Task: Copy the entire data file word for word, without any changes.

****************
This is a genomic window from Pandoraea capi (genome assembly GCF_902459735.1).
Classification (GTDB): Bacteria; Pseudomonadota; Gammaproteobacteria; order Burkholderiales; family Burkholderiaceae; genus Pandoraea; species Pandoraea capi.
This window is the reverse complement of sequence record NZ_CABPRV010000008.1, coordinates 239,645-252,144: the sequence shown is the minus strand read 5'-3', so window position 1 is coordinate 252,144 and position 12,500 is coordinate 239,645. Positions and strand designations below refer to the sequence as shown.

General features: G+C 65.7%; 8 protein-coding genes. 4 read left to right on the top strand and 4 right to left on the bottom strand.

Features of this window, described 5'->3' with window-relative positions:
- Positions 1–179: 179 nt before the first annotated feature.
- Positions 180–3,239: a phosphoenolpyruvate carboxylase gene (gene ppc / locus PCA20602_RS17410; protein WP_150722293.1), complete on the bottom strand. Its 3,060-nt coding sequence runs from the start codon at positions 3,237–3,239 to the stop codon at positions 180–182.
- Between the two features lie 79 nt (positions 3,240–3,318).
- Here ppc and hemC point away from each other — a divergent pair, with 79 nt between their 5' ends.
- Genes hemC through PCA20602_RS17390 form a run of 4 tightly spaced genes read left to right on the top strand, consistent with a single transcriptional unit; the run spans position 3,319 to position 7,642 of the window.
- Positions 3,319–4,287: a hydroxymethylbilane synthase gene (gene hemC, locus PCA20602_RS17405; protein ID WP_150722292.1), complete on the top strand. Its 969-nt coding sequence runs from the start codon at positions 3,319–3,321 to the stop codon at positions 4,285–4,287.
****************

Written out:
This is a genomic window from Pandoraea capi (genome assembly GCF_902459735.1).
Classification (GTDB): Bacteria; Pseudomonadota; Gammaproteobacteria; order Burkholderiales; family Burkholderiaceae; genus Pandoraea; species Pandoraea capi.
This window is the reverse complement of sequence record NZ_CABPRV010000008.1, coordinates 239,645-252,144: the sequence shown is the minus strand read 5'-3', so window position 1 is coordinate 252,144 and position 12,500 is coordinate 239,645. Positions and strand designations below refer to the sequence as shown.

General features: G+C 65.7%; 8 protein-coding genes. 4 read left to right on the top strand and 4 right to left on the bottom strand.

Features of this window, described 5'->3' with window-relative positions:
- Positions 1–179: 179 nt before the first annotated feature.
- Positions 180–3,239: a phosphoenolpyruvate carboxylase gene (gene ppc / locus PCA20602_RS17410; protein WP_150722293.1), complete on the bottom strand. Its 3,060-nt coding sequence runs from the start codon at positions 3,237–3,239 to the stop codon at positions 180–182.
- Between the two features lie 79 nt (positions 3,240–3,318).
- Here ppc and hemC point away from each other — a divergent pair, with 79 nt between their 5' ends.
- Genes hemC through PCA20602_RS17390 form a run of 4 tightly spaced genes read left to right on the top strand, consistent with a single transcriptional unit; the run spans position 3,319 to position 7,642 of the window.
- Positions 3,319–4,287: a hydroxymethylbilane synthase gene (gene hemC, locus PCA20602_RS17405; protein ID WP_150722292.1), complete on the top strand. Its 969-nt coding sequence runs from the start codon at positions 3,319–3,321 to the stop codon at positions 4,285–4,287.